Communities is the overarching mission between RILA and NDAA, with all these other activities being part of that broader partnership.

Big problems require bold initiatives. There are a lot of stakeholders and it’s important that we work together to deal with all the challenges that we’re facing. The project may be aspirational, but sometimes it takes boldness and courage to accomplish all that needs to be done.

LPM: What are some things retailers can do better to help move the program forward?

LaBruno: Generally speaking, we need to improve our report writing, to include reporting details and narratives that tell the whole story. There needs to be better complete information on the evidence collected, focused videos that point to the actual events, and appropriate training for non-LP people who may be responsible for completing these reports. Crime data needs to align with what is happening in the stores, and even in those instances where police don’t respond, we need to provide accurate details of what’s happening in the stores and document the events. In other words, how can we show it’s happening if we don’t write it down? We need crime data that aligns more with what is happening out there so we can affect change—including public policy.

We can do many things that may appear minor on the surface that can make a significant difference to the success of these initiatives—contact lists, effective channels of communication, and efficient information sharing. In fact, the premise of Vibrant Communities is information sharing. To accomplish that, all of the retailers need to be putting their information into the same place. This needs to be a joint effort to make it successful, and we believe we’re on the right path to make it happen.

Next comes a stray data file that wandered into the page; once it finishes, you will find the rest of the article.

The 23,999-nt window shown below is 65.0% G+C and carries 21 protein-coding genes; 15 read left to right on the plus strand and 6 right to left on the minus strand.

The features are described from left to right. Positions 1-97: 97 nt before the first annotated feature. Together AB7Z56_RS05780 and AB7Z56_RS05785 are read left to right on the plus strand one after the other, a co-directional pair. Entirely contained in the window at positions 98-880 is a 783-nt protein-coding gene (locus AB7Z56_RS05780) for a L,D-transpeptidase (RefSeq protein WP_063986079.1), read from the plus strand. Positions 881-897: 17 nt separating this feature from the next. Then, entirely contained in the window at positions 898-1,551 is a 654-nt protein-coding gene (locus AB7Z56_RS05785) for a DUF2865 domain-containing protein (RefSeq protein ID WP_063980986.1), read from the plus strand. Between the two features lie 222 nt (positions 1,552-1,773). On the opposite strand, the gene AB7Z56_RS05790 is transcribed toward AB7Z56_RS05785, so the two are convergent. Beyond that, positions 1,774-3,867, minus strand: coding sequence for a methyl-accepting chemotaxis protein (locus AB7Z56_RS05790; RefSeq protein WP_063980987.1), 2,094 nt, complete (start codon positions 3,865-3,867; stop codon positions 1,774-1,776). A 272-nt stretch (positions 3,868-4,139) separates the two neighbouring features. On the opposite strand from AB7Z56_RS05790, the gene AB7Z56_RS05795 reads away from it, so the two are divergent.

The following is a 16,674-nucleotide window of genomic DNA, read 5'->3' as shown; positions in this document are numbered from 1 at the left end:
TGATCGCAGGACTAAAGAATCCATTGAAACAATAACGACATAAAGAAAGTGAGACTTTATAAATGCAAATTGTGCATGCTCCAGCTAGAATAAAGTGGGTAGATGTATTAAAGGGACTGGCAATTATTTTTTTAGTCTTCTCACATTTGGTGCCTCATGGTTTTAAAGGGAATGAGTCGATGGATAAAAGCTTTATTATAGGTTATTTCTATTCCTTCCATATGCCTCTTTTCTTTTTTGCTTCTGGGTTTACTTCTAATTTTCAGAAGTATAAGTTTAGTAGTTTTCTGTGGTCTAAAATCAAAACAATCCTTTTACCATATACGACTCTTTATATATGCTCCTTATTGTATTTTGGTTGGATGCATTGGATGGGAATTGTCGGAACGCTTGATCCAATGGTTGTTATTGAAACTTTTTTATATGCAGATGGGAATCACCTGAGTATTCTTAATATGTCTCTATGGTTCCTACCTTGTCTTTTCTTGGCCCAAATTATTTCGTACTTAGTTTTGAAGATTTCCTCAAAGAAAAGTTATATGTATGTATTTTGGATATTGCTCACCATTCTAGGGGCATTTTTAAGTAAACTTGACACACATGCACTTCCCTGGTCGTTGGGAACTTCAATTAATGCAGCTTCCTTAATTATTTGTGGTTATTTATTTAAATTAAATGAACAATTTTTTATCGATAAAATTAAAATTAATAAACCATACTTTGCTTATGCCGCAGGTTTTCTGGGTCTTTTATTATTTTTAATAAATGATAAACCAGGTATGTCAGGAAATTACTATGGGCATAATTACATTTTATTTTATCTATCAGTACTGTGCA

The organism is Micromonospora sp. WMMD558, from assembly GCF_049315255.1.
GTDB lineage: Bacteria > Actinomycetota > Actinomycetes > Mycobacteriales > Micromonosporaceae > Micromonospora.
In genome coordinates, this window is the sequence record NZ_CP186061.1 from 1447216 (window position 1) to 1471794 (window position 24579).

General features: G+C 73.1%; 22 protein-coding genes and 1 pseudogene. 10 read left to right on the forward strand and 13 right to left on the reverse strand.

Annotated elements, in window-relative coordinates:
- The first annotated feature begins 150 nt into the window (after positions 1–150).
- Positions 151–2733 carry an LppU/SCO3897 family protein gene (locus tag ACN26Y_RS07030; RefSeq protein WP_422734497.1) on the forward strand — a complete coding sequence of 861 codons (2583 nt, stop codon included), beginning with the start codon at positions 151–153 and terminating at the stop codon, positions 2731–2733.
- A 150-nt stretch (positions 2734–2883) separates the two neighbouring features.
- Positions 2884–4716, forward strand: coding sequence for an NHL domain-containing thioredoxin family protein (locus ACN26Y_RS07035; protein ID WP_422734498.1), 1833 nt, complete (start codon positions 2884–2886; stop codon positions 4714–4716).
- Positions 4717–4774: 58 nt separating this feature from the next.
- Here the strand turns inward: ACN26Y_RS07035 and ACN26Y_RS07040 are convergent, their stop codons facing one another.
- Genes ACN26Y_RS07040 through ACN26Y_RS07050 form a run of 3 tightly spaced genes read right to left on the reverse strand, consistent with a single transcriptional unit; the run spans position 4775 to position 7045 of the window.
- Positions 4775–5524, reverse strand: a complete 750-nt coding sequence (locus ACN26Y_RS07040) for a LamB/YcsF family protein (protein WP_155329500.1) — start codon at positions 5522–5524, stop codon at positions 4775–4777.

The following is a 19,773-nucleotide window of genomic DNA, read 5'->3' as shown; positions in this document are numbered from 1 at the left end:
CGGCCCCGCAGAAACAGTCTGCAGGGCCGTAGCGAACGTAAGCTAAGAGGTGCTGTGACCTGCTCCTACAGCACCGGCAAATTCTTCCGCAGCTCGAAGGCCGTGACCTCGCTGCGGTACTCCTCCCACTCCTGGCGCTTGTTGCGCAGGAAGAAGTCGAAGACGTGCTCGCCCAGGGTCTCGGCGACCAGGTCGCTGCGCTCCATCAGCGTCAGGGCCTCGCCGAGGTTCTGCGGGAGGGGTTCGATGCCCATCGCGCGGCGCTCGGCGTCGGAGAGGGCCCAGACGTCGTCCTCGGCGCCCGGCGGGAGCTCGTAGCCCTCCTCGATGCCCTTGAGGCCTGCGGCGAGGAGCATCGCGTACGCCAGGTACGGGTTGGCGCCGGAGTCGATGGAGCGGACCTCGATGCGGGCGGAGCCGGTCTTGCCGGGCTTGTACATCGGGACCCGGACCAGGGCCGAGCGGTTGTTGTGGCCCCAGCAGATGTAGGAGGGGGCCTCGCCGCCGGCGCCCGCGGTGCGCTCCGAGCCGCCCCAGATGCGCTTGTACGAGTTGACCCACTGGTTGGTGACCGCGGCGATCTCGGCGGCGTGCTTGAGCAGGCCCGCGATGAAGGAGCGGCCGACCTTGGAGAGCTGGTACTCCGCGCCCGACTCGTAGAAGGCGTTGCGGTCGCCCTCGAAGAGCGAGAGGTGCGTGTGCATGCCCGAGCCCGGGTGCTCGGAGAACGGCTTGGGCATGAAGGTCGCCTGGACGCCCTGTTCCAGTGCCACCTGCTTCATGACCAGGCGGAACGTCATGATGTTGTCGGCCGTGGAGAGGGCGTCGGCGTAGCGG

Brewer: This truly is an industry-wide initiative that has the support of both our retailers and our communities. In fact, retail CEOs are individually involved and asking for this. They’ve given a clear directive to get on this and are supporting the initiative. We’re extremely excited about what we’ve accomplished thus far and even more enthusiastic about what we can accomplish moving forward.

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Ten Years of Supply Chain Excellence with ISCPO

While a new year is often associated with fresh starts, it can also mark important milestones for an organization, such as its track record of service, achievable results, and the trust and support of those we serve. This is especially true of non-profit organizations, working tirelessly with grand ambitions and tight budgets to accomplish their goals and serve the community. The International Supply Chain Protection Organization (ISCPO) is celebrating one of those landmark accomplishments in 2024, commemorating ten years of serving the supply chain security and loss prevention community.